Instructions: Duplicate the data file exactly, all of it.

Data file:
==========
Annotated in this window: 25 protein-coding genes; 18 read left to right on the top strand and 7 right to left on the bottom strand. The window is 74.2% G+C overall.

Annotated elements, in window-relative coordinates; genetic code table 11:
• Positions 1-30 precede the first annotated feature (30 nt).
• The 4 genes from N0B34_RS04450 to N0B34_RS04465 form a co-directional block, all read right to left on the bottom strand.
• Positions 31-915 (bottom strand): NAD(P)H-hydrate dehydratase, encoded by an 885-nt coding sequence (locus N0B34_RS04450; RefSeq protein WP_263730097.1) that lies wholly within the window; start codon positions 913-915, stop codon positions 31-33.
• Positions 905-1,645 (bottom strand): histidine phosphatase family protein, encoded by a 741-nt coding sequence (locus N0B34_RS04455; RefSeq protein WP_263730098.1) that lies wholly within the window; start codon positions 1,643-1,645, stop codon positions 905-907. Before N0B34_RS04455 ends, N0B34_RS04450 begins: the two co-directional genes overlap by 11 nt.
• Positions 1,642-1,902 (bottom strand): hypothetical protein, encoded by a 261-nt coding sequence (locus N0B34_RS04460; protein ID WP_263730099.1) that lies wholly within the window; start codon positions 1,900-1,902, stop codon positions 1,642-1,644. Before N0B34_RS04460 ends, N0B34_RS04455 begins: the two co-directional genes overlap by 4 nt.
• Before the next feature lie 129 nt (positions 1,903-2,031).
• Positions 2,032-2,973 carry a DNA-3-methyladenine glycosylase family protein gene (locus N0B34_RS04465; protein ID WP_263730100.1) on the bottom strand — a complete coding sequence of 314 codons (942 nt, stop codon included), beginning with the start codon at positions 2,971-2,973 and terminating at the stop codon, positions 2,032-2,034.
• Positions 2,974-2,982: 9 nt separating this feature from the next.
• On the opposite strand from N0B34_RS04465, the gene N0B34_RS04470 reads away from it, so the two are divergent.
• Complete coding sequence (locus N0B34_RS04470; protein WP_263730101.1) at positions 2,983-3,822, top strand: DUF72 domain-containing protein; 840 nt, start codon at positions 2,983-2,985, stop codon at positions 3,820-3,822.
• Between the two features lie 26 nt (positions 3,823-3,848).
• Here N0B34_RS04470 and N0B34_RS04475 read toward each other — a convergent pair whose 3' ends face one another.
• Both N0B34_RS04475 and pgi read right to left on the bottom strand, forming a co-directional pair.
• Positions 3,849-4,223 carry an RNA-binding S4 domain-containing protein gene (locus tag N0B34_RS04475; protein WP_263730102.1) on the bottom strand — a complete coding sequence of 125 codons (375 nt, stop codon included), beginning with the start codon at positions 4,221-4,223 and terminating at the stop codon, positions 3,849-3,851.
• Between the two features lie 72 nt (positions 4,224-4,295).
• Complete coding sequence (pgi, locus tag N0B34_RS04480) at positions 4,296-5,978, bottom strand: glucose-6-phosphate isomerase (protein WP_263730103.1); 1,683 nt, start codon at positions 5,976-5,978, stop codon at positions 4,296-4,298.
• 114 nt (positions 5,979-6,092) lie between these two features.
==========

Annotated in this window: 25 protein-coding genes; 18 read left to right on the top strand and 7 right to left on the bottom strand. The window is 74.2% G+C overall.

Annotated elements, in window-relative coordinates; genetic code table 11:
• Positions 1-30 precede the first annotated feature (30 nt).
• The 4 genes from N0B34_RS04450 to N0B34_RS04465 form a co-directional block, all read right to left on the bottom strand.
• Positions 31-915 (bottom strand): NAD(P)H-hydrate dehydratase, encoded by an 885-nt coding sequence (locus N0B34_RS04450; RefSeq protein WP_263730097.1) that lies wholly within the window; start codon positions 913-915, stop codon positions 31-33.
• Positions 905-1,645 (bottom strand): histidine phosphatase family protein, encoded by a 741-nt coding sequence (locus N0B34_RS04455; RefSeq protein WP_263730098.1) that lies wholly within the window; start codon positions 1,643-1,645, stop codon positions 905-907. Before N0B34_RS04455 ends, N0B34_RS04450 begins: the two co-directional genes overlap by 11 nt.
• Positions 1,642-1,902 (bottom strand): hypothetical protein, encoded by a 261-nt coding sequence (locus N0B34_RS04460; protein ID WP_263730099.1) that lies wholly within the window; start codon positions 1,900-1,902, stop codon positions 1,642-1,644. Before N0B34_RS04460 ends, N0B34_RS04455 begins: the two co-directional genes overlap by 4 nt.
• Before the next feature lie 129 nt (positions 1,903-2,031).
• Positions 2,032-2,973 carry a DNA-3-methyladenine glycosylase family protein gene (locus N0B34_RS04465; protein ID WP_263730100.1) on the bottom strand — a complete coding sequence of 314 codons (942 nt, stop codon included), beginning with the start codon at positions 2,971-2,973 and terminating at the stop codon, positions 2,032-2,034.
• Positions 2,974-2,982: 9 nt separating this feature from the next.
• On the opposite strand from N0B34_RS04465, the gene N0B34_RS04470 reads away from it, so the two are divergent.
• Complete coding sequence (locus N0B34_RS04470; protein WP_263730101.1) at positions 2,983-3,822, top strand: DUF72 domain-containing protein; 840 nt, start codon at positions 2,983-2,985, stop codon at positions 3,820-3,822.
• Between the two features lie 26 nt (positions 3,823-3,848).
• Here N0B34_RS04470 and N0B34_RS04475 read toward each other — a convergent pair whose 3' ends face one another.
• Both N0B34_RS04475 and pgi read right to left on the bottom strand, forming a co-directional pair.
• Positions 3,849-4,223 carry an RNA-binding S4 domain-containing protein gene (locus tag N0B34_RS04475; protein WP_263730102.1) on the bottom strand — a complete coding sequence of 125 codons (375 nt, stop codon included), beginning with the start codon at positions 4,221-4,223 and terminating at the stop codon, positions 3,849-3,851.
• Between the two features lie 72 nt (positions 4,224-4,295).
• Complete coding sequence (pgi, locus tag N0B34_RS04480) at positions 4,296-5,978, bottom strand: glucose-6-phosphate isomerase (protein WP_263730103.1); 1,683 nt, start codon at positions 5,976-5,978, stop codon at positions 4,296-4,298.
• 114 nt (positions 5,979-6,092) lie between these two features.